Lard's twelve-page poem, On the Banks of the Ohio, was published in 1823 as a booklet and was featured widely by many magazines and papers. This is recorded as Indiana's first published poetry by a woman. In it, she describes the landscape of the area and the beauty of the untouched nature. She talks about the native people and how dangerous they were to the survival of herself and the people with whom she lived and traveled.

....The power that form'd the hills and spread the plain,
And bade the rivers roll towards the main,
By the same fiat gave this clime to rise,
And bloom in splendour 'neath the western skies;
Crown'd with his richest gifts this favour'd land,
And pour'd his bounties with unsparing hand…
Then beasts of prey here found a resting place,
And savage men delighted in the chase.
No cultering hand improv'd the fertile soil,
But herbs and flowers in wild confusion lay,
And trees umbrageous veil'd the noontide ray…
The lofty mountains, gloomy deserts pass'd,
Ohio's blooming banks apear'd at last;
Like a new Eden opening in the wild,
Boundless to view the flowery region smil'd.
Here joyous Seasons danc'd around the year,
The vernal plains seem'd wide as nature's sphere,
And numerous rivers here meandering stray
Through fertile and then their tribute pay
To great Ohio, whose majestick stream
Rolls on to meet the sun's far-setting beam.

    In the last passage, Lard compares the area to Eden, which she references several times throughout the poem. She continues to talk about the natives and the immigrants who have settled among them. She states that the Ohio River was a very important port and means of transportation for the people of this time. She describes the villages and towns that pop up along the river, and how the people depend on this natural resource for survival.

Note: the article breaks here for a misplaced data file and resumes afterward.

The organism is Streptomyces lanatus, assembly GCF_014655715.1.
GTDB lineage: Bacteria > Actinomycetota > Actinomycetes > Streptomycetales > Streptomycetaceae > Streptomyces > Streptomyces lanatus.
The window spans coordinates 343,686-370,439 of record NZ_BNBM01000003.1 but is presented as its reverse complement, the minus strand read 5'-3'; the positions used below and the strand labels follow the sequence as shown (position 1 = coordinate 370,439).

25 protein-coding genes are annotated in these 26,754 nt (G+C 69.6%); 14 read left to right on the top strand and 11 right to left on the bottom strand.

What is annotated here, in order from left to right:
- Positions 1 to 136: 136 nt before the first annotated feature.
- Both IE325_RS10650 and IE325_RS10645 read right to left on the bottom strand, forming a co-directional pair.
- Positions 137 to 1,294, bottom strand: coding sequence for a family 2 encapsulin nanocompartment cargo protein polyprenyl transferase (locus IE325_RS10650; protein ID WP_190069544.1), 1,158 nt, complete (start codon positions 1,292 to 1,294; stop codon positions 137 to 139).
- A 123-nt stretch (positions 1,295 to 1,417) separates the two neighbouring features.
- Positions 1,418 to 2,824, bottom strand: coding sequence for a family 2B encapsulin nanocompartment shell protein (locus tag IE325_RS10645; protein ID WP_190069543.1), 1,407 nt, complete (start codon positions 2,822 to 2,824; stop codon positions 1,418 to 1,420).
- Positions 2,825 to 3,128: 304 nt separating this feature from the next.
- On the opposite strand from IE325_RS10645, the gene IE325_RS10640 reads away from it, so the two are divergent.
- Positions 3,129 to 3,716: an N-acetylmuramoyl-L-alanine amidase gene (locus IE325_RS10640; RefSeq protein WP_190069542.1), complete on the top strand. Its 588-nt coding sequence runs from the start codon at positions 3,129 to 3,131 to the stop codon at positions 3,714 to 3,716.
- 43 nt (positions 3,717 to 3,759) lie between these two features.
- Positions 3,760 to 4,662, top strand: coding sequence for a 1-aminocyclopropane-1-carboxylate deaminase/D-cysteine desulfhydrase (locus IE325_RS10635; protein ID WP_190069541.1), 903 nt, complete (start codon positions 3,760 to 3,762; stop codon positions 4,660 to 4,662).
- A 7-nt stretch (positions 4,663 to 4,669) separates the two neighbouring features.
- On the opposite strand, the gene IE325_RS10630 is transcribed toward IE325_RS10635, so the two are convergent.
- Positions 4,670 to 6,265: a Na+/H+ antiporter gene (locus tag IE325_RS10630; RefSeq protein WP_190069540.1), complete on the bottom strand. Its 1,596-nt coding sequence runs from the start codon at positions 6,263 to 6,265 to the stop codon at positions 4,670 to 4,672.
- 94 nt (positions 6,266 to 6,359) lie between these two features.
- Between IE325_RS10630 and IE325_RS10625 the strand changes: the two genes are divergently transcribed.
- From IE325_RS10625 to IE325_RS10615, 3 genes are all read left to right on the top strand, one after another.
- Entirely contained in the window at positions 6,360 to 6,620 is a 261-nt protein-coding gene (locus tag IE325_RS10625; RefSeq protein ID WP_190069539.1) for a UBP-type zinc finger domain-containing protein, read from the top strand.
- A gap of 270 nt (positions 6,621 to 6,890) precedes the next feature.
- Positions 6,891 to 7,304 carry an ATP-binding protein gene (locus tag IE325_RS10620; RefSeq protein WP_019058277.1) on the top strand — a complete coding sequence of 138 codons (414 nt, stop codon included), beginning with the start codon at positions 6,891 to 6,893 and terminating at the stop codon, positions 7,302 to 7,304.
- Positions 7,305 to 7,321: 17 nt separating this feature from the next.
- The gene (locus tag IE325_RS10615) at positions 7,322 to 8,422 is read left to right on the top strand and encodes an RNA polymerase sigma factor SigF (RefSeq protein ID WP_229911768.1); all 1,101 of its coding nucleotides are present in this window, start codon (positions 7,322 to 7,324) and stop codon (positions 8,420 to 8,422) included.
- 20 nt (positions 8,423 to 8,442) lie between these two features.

The river's self is a stupendous port,
Where every country, every clime resort;
The great highway, by nature's high behest,
To fertile climes extensive in the West.

In the following passage, Lard evokes a muse, much like the Greek poets of centuries ago. She asks the muse to guide her and allow her to tell of the beauty of the region.

Ye gentle Muses, now inspire the lay,
While on the blooming banks I raptur'd stray;
Lead me propitious through the laureate vales,
Shew me the rosy bowers and flowery dales,
Lo! What a pleasing prospect spreads around
The woodland scenes, that with wild notes resound;
The gay luxuriant upland; while below
In deeper green th' enameled meadows glow,
Where lowing herds and bleating flocks are seen,
Sporting in richest pastures, fresh and green.
Wide are the fields and rich the teeming soil,
Unsparing bounty well rewards the toil;
And fills the hand of each industrious swain,
That turns the glebe along the furrow'd plain.

    An old edition of Lard's five-page volume of verse is maintained in the collection of the Historical and Philosophical Society of Ohio, Cincinnati and an undated clipping of the Cincinnati Gazette identifies the work as that of Mrs. Lard, "a lady of Indiana".

[Much of the above and Rebecca's gravestone reading was compiled by Sharon Seaver of Wildwood, Missouri, in 1980 as was an obituary in - Notes from Old Newspapers, Madison, Indiana, p. 119 which had been published on November 7, 1855 in the Madison Weekly Courier.]